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Karen’s Pick: Lenoir

With charm, soul and talent, Lenoir remains one of the best bets for farm-to-table restaurants


By Karen Spezia
Photography by Hayden Spears

In 2012, I reviewed an upstart little restaurant called Lenoir. I liked it a lot. Back then, lots of buzz swirled around its young, married chef/owners who had the chutzpah to leave the Four Seasons and Dai Due to strike out on an ungentrified stretch of South First Street. But the couple was confident, young and talented. And successful.

Fast forward four years and I’m just as smitten with Lenoir as I was back then. Its interior is still a romantically funky mix of scrap wood, lace curtains and throwback lighting. Its wine program is still one of the most inventive around. And its delicious three course pre-fixed menu remains one of the best deals in town.

The outdoor menu is small but interesting, offering small bites, wines by the bottle, and beer and cider by the glass.

But that doesn’t mean chef/owners Todd Duplechan and Jessica Maher have remained stagnant. They’ve added an outdoor wine garden serving drinks and nibbles. And opened an adjacent kitchen supply store, Metier, which specializes in hard-to-find culinary treasures. They’ve even found time to expand their family to include a second child.

On a recent visit, we started in the wine garden, a hidden oasis canopied by trees and illuminated by candlelight. Heat lamps and Mexican saddle blankets were scattered about to ward off the crisp night air. The outdoor menu is small but interesting, offering small bites, wines by the bottle, and beer and cider by the glass. We opted for a bottle of refreshing, slightly fizzy Spanish Rezabal Txakolini rosé and an order of hot, crunchy cornmeal hush puppies filled with chopped oysters and pecans. Even my hush puppy-averse husband cleaned his plate.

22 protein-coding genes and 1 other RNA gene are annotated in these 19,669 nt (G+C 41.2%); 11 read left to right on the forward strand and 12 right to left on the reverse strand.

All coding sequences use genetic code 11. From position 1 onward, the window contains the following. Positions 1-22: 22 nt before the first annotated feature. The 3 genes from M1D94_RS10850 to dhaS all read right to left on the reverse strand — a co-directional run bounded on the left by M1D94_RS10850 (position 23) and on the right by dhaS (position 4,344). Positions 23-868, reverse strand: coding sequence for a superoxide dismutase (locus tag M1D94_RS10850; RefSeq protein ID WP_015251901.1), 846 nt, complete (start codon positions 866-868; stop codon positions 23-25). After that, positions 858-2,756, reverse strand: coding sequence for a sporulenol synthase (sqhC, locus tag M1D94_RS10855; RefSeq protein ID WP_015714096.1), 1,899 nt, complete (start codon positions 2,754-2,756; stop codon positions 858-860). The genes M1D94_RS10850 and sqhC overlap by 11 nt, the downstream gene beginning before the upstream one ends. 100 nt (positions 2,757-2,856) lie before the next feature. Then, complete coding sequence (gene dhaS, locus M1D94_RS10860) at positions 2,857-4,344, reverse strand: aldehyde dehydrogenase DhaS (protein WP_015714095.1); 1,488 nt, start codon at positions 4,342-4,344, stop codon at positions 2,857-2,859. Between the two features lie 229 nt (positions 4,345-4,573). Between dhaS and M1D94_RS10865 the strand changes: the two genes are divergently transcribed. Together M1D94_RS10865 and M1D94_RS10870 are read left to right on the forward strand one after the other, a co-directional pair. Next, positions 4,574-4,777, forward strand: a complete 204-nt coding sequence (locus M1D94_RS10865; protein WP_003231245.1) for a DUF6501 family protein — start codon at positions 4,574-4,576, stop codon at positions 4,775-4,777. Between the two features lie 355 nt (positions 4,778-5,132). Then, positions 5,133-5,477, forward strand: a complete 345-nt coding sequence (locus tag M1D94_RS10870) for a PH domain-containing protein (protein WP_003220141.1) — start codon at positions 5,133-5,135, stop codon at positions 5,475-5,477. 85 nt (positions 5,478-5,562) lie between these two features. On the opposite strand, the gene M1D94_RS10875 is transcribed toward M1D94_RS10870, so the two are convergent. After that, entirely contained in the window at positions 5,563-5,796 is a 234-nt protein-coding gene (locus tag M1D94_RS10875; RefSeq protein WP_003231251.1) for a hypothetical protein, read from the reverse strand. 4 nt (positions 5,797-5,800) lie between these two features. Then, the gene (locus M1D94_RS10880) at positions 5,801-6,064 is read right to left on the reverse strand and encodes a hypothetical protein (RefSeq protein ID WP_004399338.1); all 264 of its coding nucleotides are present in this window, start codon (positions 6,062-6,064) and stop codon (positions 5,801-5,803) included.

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Then we moved inside to Lenoir’s cozy bohemian chic dining room. The three-course pre-fixe menu evolves seasonally, and always surprises with its eclectic global flavors sourced from mostly Texas products. I began with a toothsome salad of miso-infused carrots, radishes and turnips atop of smear of creamy Greek labneh yogurt. My husband dug into deliciously tender ravioli, stuffed with Jamaican jerk-seasoned ricotta and topped with two gremolata sauces.

Next came redfish, poached in flavorful pork fat and served with African-spiced cauliflower, and followed by sliced lemongrass venison tucked inside a beet-red Indian dosa crepe. To round out the meal, we ordered Korean-spiced pork terrine surrounded in spiced broth, shallots and fennel kimchi. For dessert, a decadent brown butter sponge cake arrived with a dollop of homemade Camembert ice cream.

Like its menu, Lenoir rotates its wine selections frequently. Sommelier Chris Kelly, one of the most personable and knowledgeable in town, steered us towards fun and tasty pairings like a versatile white Telusiano Trebbiano and a unique Austrian red Moric Blaufränkisch. With dessert, we marveled at our glass of rich, complex French Ganevat Macvin.

In the four years since Lenoir opened, Austin has seen a flood of creative farm-to-table competitors. And while many are very good, few have the extraordinary charm, soul and flavors of Lenoir. It was one of the first and it’s still one of the best.


Read more from the Love Issue | February 2016


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